The article mentioned that other places in the Philippines and their Rulers: Pailah (Lord Minister Jayadewa), Puliran Kasumuran (Lord Minister), Binwangan (unnamed). It has been suggested that Pailah, Puliran Kasumuran, and Binwangan are the towns of Paila, Pulilan, and Binwangan in Bulacan, but it has also been suggested that Pailah refers to the town of Pila, Laguna. More recent linguistic research of the Old Malay grammar of the document suggests the term Puliran Kasumuran refers to the large lake now known as Laguna de Ba'y (Puliran),[ citation needed] citing the root of Kasumuran, *sumur as Old Malay for well, spring or freshwater source. Hence ka-sumur-an defines a water-source (in this case the freshwater lake of Puliran itself).[ citation needed] While the document does not describe the exact relationship of the King of Tundun with these other rulers, it at least suggests that he was of higher rank. [29][ better source needed]

Ming Dynasty court records (c. 1300s)

The next historical reference to Ancient Tondo can be found in the Ming Shilu Annals (明实录]), [10] which record the arrival of an envoy from Luzon to the Ming Dynasty (大明朝) in 1373. [10] Her rulers, based in their capital, Tondo ( Chinese: ; pinyin: dōngdū) were acknowledged not as mere chieftains, but as kings ( ). [30] This reference places Tondo into the larger context of Chinese trade with the aboriginals[ contentious label] of the Philippine archipelago.

Theories such as Wilhelm Solheim's Nusantao Maritime Trading and Communication Network (NMTCN) suggest that cultural links between what are now China and the nations of Southeast Asia, including what is now the Philippines, date back to the peopling of these lands. [31] But the earliest archeological evidence of trade between the Philippine aborigines and China takes the form of pottery and porcelain pieces dated to the Tang and Song dynasties. [32] [33]

Firsthand Spanish accounts (relaciones) (1521 – late 1500s)

Events that took place in the Pasig river delta in the 1500s are documented in some of the firsthand epistolary accounts ("relaciones") written by the Spanish. [34] [5]

Most of these describe events that took place after 1571–72, when forces under the command of Martín de Goiti, and later Miguel de Legazpi himself, arrived in Manila Bay. These are described in the numerous accounts of the Legazpi expedition, including those by the expedition's designated notary Hernando de Riquel, by Legazpi's successor Guido de Lavezaris, and by Legazpi himself. [5]

However, there are also some references to Maynila, Luzon, and Tondo [5] in the accounts of the Magellan expedition in 1521, which, under the command of Sebastian Elcano, had captured a commander of naval forces for the Sultan of Brunei, whom scholars [5] [34] now identify as Prince Ache, who would later become Rajah Matanda. [5] [34] These events, and the details Ache's interrogation, [5] were recorded in accounts of Magellan and Elcano's men, including expedition members Rodrigo de Aganduru Moriz, [35] Gines de Mafra, and the expedition's scribe Antonio Pigafetta. [36]

Many of these relaciones were later published in compilations in Spain, [5] and some were eventually translated and compiled into the multi-volume collection " The Philippine Islands, 1493-1898" by Emma Helen Blair and James Alexander Robertson. [5]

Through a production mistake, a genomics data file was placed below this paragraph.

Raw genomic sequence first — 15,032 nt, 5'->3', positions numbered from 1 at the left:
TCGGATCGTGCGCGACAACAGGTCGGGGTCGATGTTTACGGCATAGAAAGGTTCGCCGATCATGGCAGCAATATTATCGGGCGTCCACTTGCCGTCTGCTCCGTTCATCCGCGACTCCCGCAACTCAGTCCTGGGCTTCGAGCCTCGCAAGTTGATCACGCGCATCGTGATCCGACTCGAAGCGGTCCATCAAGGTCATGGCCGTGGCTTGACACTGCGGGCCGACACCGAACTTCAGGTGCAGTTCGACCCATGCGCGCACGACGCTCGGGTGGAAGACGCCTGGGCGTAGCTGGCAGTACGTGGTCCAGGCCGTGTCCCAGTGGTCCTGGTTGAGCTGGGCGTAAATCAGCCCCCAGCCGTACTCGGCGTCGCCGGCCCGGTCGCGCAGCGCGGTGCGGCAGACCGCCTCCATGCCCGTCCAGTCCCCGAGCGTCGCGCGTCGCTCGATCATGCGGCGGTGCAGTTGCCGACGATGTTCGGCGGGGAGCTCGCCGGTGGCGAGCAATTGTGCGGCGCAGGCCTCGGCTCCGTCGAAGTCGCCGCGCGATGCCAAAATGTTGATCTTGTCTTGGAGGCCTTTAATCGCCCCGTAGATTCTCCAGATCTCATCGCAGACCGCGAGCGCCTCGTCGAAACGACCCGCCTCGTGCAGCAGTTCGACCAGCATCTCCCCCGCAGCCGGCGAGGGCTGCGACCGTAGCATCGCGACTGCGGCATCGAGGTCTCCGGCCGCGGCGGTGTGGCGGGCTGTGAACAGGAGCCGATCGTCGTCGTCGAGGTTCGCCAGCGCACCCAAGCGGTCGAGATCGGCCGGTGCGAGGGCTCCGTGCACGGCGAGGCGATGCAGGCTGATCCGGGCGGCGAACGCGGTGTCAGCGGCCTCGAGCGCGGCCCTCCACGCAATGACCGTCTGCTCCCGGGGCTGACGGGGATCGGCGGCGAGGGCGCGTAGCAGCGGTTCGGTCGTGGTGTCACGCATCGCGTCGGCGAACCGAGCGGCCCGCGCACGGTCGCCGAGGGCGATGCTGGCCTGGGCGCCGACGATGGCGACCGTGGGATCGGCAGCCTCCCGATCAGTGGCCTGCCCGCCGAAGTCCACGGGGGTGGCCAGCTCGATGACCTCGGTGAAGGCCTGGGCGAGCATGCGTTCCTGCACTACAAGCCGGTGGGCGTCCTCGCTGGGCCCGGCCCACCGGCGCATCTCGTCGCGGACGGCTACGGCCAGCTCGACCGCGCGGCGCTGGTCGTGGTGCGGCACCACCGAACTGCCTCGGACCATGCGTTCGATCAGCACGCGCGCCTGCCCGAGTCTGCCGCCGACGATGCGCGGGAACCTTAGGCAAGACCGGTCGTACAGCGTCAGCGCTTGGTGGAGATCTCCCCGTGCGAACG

Early Tagalog dictionaries and grammar books (late 1500s – early 1600s)

In addition to the extensive descriptions contained in the firsthand accounts of the Spanish expeditions, much [5] of what is now known about precolonial Tagalog culture, religion, and language are derived from early Tagalog dictionaries and grammar books, such as Fray San Buenaventura's 1613 " Vocabulario de la Lengua Tagala" and Fray Francisco Blancas de San José's 1610 "Arte de la lengua tagala." Scott notes that while the relaciones spoke much about the Tagalogs' religion because it was the concern of the Spanish missionaries, and of their political and martial organization because it was the concern of the Spanish bureaucrats, [5] these dictionaries and grammar books are rich sources of information regarding the Tagalogs' material and ephemeral culture. [5]

Genealogical sources

Historical documents containing genealogical information regarding the rulers of Tondo during and immediately after the arrival of the Spanish fleet in the early 1570s mostly consist of notarized Spanish documents [34] executed by the direct descendants of rulers such as (Bunao) Lakan Dula of Tondo; Rajah Matanda (Ache) and Rajah Sulayman of Maynila; and Rajah Calamayin of Namayan. [34] In addition to firsthand accounts of the executors' immediate descendants and relatives, some (although not all) of these genealogical documents include information from family oral traditions, connecting the document's subjects to local legendary figures. [34] Several of these notarized Spanish documents are kept by the National Archives and are labeled the "Lakandula documents." [34]

Scott, in his seminal 1984 work "Prehispanic Source Materials for the Study of Philippine History", identifies a number of "quasi-historical" genealogical sources, which are not physically historical, but which contain genealogical information which claims to date back to early historic times. [37] These include the Sulu and Maguindanao Tarsilas, and the Batu Tarsila of Brunei. [37]

Critical historiography

Junker notes that most of the primary written sources have inherent biases, which creates a need to counter-check their narratives with one another, and with empirical archeological evidence. [16] She adds that not "surprisingly little work" on the critical historiography of early Philippine societies has been done, and cited the works of F. Landa Jocano, Felix M. Keesing, and William Henry Scott as notable exceptions. [16]

Other Languages
Deutsch: Luzon-Reich
español: Reino de Tondó
한국어: 톤도 왕국
Bahasa Indonesia: Kerajaan Tondo
italiano: Regno di Tondo
српски / srpski: Краљевство Тондо
srpskohrvatski / српскохрватски: Kraljevina Tondo